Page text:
And if you’ve tasted that wine, you may have a very specific idea of what wine from the Traverse City region is like: sweet. Too sweet. Cloyingly sweet. But as it turns out, there’s so much more to the area’s wine with award-winners spread throughout the Mission and Leelanau Peninsulas – two areas that are quickly becoming foodie hotspots thanks to great chefs, a growing farm-to-table movement, and a proliferation of excellent breweries.
>> Read more about breweries in Traverse City
While some of the wines just weren’t there yet (if they’d been a small child, you’d have patted them on the head and said, “oh, how cute. Nice try”), a select few were on par with anything coming out of California or Washington. The rest, well they fell somewhere in the middle. Still, for the incredible scenery of northern Michigan – soaring pine trees, sandy beaches with crystal clear water, and towering sand dunes – as well as the excellent, locally-produced cuisine on offer, Traverse City is well worth a trip for a wine-tasting weekend. If you’re headed “up north” to taste the local bounty and want to do some wine tasting on your trip, here’s what you need to know.
There are two distinct wine regions near Traverse City. There’s the 19-mile long Mission Peninsula, stretching north of downtown, which is home to 7 wineries. And there’s the Leelanau Peninsula to the west, with 18 – and counting – wineries spread over a larger area. With two days, it pays to divide your time between the two. You can pick up maps at the Traverse City CVB which is located right downtown.
Old Mission Peninsula
On the Old Mission Peninsula, start at the top, at Two Lads. Though I wasn’t much impressed with their wine, the tasting room, a bright modern building at the top of a hill, is worth a look. From there head south to Chateau Chantal for a complete contrast – a new building made to look old, styled after a French Chateau. The winery serves an excellent selection of wines in their airy tasting room, but be sure to take your drink out to the patio for views of the bays on both sides of the 3-mile wide Peninsula. (Tip: You can also stay the night at this romantic 11-room B&B.) Next up with be Bowers Harbor and Brys Estate, both family owned and the latter boasting a patio with lovely vineyard views and an excellent (and award-winning) Pinot Noir.
From there, head to Chateau Grand Traverse, perhaps one of the most well-know of the area’s wineries as well as the oldest and largest, which also has its own inn. Finally, stop at the small red-roofed 1896 schoolhouse that houses the Peninsula Cellars tasting room for a sip of their light and refreshing Old School White. There’s one last winery on the Peninsula – Black Star Farms – but they have another, better location on the Leelanau Peninsula so if you are heading there as well, save your visit.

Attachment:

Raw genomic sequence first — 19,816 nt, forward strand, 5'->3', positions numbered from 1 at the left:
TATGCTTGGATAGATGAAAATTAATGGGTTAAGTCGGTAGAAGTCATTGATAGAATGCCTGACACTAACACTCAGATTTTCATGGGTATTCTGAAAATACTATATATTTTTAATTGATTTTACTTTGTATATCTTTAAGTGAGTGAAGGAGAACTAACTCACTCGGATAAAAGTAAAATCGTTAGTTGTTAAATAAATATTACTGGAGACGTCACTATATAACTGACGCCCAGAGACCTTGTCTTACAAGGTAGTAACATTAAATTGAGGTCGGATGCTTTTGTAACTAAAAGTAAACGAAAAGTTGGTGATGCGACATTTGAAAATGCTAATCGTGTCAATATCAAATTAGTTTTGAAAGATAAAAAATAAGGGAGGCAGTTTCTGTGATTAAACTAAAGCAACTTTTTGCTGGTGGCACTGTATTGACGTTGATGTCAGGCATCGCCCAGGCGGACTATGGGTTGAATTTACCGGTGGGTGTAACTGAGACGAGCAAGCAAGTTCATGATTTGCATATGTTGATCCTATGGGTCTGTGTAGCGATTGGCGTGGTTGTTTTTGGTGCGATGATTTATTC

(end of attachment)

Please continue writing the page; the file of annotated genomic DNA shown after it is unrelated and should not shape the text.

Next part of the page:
The Leelanau Peninsula wineries are about a 30-40 minute drive from downtown Traverse City. Here you’ll find 18 varied wineries spread across a larger area.
For a single day’s exploration, start at Black Star Farms, just south of Sutton’s Bay. The sprawling property feature a charming inn, a cafe, the tasting room, and several pastures in which the farm’s horses roam. The farm also produces Leelanau cheese, which you can sample as you taste their wines and delicious sparkling cider.
If you prefer a bit of bubbly, don’t miss the next stop – L. Mawby. Producing small batches of methode champenoise sparkling wines, L. Mawby is one of the best wineries on the Peninsula, and has the awards to prove it. In both the 1997 and 1998 World Wine Championships, L. Mawby’s Cremant Brut and Talisman Brut won silver medals. In the small, rustic tasting room, guests are offered two wines for tasting free of charge of paid ($5-$8) tasting flights of 2 or 3 sparkling wines accompanied with cheese or pate and crackers. As you make yo
Downtown Traverse City
If you don’t want to drive, you can still have a mini wine-tasting excursion in downtown Traverse City. Black Star Farms has another outpost at the Traverse City Commons, as does Left Foot Charley, a shop that specializes in fantastic hard ciders (as well as great wine).
Tips for wine tasting in Traverse City
- Be sure to pick up a map or print one off from the internet. It’s easy to get around but some wineries are located off the main road and may be more difficult to find.
- If you’re headed to the Leelanau Peninsula, consider driving out to Empire Beach, a secluded sandy beach on the far west coast, or to Sleeping Bear Dunes, before circling back.
- Start your tastings at the winery farthest away and work your way back. If you plan on hitting multiple wineries in one day, have a designated driver, book a tour, or share tastings with a friend so you drink less. Be sure to stop for lunch and don’t drive drunk!
- For total wine immersion, stay at one of the wineries that also have inns, like Chateau Grand Traverse or Chateau Chantal (at the latter, guests have access to the tasting room 24 hours a day!).
- During summer, most tasting rooms are open 10-6 or 11-5 7 days a week. In winter, many have limited hours, so check the websites before you plan your trip.
- Costs for wine tasting vary from free to $5 per person so bring a bit of cash and, if you’re on a budget, plan to share at the pricier places. Only a few serve food but many patios with great views, so pack a picnic lunch.